While there was a lot of talk in this thread about how we were not going to provide extra checks to prevent segfaults... both the original case and the simple one below no longer generate segfaults, but instead throw an exception of some kind.
> > On Tue, Jul 29, 2003 at 09:11:15AM -0700 it came to pass that Mr. > Nobody wrote: > > > I don't think it's worth adding extra overhead to lexical > variables just to > > > support broken pasm. There are many ways to crash parrot with bad > code - but > > > it's OK, since compilers of higher level languages simply won't > generate > > > them. :)
> > I would call an "if (!pad) return 0;" hardly extra overhead (4 > > instructions on an Intel x86). There is a lot of stuff you can not > do > > if this is the sort of overhead you are worried about.
> > I was unaware that the entire parrot VM can crash due to bad code.
> It's actually extremely easy to do; for instance, this:
> set I0, P10 > end
> will segfault since Parrot tries to call get_integer on a NULL PMC > (since > there's nothing in P10 at startup).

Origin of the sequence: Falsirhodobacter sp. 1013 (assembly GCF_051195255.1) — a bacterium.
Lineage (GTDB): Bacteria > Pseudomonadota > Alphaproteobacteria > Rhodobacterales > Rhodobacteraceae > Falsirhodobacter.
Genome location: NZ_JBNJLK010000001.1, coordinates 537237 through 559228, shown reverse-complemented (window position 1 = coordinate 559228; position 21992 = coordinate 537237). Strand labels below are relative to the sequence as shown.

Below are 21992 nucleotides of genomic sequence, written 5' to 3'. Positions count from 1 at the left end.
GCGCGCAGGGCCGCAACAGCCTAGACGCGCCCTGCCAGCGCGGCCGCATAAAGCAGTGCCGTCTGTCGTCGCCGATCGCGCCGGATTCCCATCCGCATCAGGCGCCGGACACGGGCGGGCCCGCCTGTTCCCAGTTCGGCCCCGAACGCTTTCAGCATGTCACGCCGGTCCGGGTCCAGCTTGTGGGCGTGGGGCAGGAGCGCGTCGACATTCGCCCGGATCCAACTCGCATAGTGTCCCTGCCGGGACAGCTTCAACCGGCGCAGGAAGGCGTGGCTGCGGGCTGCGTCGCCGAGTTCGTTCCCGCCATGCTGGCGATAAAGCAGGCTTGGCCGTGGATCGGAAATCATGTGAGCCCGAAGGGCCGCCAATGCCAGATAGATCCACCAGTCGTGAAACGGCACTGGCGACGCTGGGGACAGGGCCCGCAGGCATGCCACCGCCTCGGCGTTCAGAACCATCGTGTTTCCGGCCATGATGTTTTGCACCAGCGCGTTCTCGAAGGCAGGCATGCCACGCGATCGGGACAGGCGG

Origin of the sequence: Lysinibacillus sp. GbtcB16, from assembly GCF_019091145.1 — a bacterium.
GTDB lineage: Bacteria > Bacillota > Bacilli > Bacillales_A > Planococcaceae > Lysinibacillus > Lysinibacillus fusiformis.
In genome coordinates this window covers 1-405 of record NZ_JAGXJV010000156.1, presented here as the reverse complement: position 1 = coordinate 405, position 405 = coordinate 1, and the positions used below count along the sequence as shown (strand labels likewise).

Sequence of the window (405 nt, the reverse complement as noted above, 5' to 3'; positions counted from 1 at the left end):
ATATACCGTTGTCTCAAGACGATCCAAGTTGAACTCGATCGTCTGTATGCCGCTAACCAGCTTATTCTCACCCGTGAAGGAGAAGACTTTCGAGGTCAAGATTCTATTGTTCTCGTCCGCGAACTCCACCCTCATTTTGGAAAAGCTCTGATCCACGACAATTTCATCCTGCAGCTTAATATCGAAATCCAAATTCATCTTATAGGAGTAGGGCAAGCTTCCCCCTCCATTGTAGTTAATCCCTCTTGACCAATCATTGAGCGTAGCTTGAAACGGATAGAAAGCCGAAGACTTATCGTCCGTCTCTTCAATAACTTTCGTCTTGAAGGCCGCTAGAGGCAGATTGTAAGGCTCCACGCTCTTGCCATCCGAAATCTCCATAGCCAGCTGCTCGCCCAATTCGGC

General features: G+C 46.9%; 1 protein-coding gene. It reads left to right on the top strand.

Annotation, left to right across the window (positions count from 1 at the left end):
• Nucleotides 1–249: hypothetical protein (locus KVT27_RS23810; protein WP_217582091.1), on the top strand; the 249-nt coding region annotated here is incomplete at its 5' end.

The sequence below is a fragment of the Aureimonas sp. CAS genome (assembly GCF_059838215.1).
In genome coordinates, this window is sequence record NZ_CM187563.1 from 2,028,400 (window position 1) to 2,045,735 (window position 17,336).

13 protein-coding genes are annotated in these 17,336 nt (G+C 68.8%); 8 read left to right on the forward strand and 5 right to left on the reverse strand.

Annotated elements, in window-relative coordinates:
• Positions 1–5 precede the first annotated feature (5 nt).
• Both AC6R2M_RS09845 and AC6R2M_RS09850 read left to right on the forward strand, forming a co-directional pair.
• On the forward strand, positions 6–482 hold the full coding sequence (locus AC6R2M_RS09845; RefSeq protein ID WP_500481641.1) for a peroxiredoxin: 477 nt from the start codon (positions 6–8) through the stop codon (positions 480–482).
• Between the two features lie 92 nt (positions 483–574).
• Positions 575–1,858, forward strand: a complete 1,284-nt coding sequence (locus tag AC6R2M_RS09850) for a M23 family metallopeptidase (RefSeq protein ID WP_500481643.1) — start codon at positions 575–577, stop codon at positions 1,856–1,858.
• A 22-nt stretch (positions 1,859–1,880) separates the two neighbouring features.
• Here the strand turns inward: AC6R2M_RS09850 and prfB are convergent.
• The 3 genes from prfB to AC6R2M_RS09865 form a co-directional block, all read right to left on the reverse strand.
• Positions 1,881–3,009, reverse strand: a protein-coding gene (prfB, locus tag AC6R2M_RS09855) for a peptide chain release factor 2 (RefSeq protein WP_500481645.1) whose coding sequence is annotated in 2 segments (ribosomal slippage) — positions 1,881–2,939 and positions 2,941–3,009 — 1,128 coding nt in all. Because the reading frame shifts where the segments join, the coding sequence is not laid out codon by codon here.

> Now, this segfault can be avoided, just as the one you point out > above > can be avoided, but only at the cost of adding extra checks. The > problem > is that you wind up needing a LOT of these, if you're to guarantee > that > Parrot will never segfault when given bad code. So: in the individual > case, the cost is not much (although branches are icky on modern > processors due to deep pipelines), but in the aggregate it will be > considerably more.
> Therefore the decision was taken that we should not guarantee that > Parrot > should never segfault when fed bad assembler; the creation of invalid > assembler is a compiler bug, and should be fixed at the compiler > level.
> (Note, however, that we should never segfault on _valid_ assembler).
> Hope that clarifies things, and thanks for the report and for the > patch > (even if we don't end up applying it).